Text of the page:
Gender differences in occupations and job roles matter most. Researchers call variables like education level and past experience "human capital factors." In the mid to late 20th century, human capital factors were one of the biggest reasons behind the gender pay gap. But the role these factors play has been dropping, due "both to the reversal of the education gap between men and women and the narrowing of the gender gap in experience," Blau and Kah note.
In 1980, the experience gap explained 24 percent of the gender gap, but this was down to 16 percent in 2010.
Yet "employment segregation by sex" still factors significantly into wage differences. In fact, "gender differences in occupations and industries are quantitatively the most important measurable factors explaining the gender wage gap," according to Blau and Kahn. The share of the gap accounted for by "factors like occupation and industry actually increased from 27 percent of the 1980 gap to 49 percent of the much smaller 2010 gap," they write.
High-income women have seen the smallest wage-gap closing. Between 1980 and 2010, the wage gap narrowed more slowly for women at the top income and job levels than it did for lower-paid and less specialized counterparts. By 2010, the gender wage gap, "which had been similar across the wage distribution in the 1980s, [was] larger for the highly skilled than for others," write researchers.
"Labor force interruptions" to have or care for children and a need for more flexible hours may penalize workers in some professions, such as law and business, more than those in lower-wage occupations, they suggest. Studies have shown that "work histories and current hours seem to be a particularly important determinant of gender wgae differences" in some high-wage professions, and work flexibility (working non-traditional hours or from home) imposes a higher wage penalty on people with law degrees and MBAs.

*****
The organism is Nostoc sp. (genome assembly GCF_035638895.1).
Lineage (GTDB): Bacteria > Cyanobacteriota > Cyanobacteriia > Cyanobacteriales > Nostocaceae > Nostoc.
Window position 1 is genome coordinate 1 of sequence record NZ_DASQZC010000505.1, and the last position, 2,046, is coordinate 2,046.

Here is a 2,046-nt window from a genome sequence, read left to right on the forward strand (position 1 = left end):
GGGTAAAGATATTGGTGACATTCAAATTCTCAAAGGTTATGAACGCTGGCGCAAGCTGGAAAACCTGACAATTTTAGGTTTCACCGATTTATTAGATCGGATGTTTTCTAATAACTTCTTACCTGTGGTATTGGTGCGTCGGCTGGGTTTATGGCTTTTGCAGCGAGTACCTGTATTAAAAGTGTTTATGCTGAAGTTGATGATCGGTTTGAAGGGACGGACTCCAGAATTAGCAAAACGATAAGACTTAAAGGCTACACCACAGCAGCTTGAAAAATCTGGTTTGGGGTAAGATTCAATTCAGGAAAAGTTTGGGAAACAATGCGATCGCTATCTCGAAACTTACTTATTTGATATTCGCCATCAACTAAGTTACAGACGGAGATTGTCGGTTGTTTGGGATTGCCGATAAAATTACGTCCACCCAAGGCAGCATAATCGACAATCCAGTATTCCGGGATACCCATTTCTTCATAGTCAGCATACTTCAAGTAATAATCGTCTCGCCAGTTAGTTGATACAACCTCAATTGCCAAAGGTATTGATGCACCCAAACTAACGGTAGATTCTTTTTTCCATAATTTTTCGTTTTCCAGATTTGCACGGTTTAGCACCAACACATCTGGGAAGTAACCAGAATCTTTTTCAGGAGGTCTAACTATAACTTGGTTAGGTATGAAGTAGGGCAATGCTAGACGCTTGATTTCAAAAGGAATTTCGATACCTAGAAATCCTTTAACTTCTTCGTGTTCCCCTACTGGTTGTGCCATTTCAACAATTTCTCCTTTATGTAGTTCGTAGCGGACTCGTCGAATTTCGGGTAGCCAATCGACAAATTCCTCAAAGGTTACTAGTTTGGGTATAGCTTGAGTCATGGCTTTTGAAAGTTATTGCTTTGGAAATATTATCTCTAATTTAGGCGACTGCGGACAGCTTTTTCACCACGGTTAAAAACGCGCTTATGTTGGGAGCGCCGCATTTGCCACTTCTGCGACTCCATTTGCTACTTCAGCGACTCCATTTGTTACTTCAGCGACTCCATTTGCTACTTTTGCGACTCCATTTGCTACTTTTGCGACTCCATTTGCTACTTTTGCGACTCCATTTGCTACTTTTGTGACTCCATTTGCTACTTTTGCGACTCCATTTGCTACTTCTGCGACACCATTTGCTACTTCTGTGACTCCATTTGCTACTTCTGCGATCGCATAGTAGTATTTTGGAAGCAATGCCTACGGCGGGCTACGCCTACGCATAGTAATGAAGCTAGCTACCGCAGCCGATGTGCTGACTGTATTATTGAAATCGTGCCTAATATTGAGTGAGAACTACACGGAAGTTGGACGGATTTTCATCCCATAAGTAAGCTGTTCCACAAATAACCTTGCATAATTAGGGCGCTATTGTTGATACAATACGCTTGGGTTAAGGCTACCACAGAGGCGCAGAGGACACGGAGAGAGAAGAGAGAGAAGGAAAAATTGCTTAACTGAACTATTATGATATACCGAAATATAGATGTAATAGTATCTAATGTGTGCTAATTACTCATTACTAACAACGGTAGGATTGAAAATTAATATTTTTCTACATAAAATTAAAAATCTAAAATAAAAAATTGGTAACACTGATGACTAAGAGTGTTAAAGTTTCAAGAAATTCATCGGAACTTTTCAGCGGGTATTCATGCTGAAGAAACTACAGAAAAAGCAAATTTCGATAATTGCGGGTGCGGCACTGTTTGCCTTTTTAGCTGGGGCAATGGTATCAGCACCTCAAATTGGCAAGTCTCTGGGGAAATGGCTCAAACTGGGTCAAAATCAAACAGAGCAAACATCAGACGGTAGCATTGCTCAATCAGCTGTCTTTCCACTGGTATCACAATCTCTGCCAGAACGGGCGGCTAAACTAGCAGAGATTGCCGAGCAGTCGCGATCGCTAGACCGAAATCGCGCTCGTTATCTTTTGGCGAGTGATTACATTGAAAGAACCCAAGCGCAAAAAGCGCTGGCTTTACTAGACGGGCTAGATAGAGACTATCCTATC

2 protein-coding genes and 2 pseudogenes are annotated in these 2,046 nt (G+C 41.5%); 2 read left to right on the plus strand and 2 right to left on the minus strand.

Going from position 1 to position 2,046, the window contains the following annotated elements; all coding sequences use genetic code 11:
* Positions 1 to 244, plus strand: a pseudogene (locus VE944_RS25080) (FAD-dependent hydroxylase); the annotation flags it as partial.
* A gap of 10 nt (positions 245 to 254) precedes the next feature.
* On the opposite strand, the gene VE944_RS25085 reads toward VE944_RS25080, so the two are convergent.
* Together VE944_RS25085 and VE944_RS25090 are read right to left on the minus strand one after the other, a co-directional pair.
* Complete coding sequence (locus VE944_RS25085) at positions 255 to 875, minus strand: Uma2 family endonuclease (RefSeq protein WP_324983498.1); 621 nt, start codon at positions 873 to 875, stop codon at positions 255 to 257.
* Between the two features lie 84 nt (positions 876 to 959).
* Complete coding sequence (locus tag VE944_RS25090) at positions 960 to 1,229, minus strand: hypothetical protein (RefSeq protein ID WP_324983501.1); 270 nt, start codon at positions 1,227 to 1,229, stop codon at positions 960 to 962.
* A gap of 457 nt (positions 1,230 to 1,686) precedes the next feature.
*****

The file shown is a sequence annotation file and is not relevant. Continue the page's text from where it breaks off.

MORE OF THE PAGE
Findings are fuzzy about the impact of family-leave policies. "The effect of parental leaves on the gender wage gap is theoretically ambiguous," according to Blau and Kahn's research. "Empirical evidence in the United States suggests that the effect of the [Family and Medical Leave Act] has been modest."
If anything, the Family and Medical Leave Act (FMLA)—which mandates 12 weeks unpaid but job-protected medical leave following the birth or adoption of a child or in event of a spouse or dependent falling seriously ill—has had a small positive effect on women's employment level overall but no effect on the wage gap, according to one large study. A smaller study on the effect of California's 2004 law mandating six weeks of paid parental leave also showed that more people went back to work post-leave, but the effect on wages wasn't significant. And a 2015 study suggested the FMLA increased the gender gap in promotions.
Global studies show similarly mixed results. In a 1998 study of nine Western countries, not including the U.S., researchers found women's wages were unaffected by short parental leave policies but suffered with leave policies of more than five months. An earlier study by Blau and Kahn found that the expansion of family-leave policies in non-U.S., economically advanced nations between 1990 and 2010 resulted in an overall increase in female labor force participation but was also associated with "a lower likelihood of women having full-time jobs or working as managers or professionals."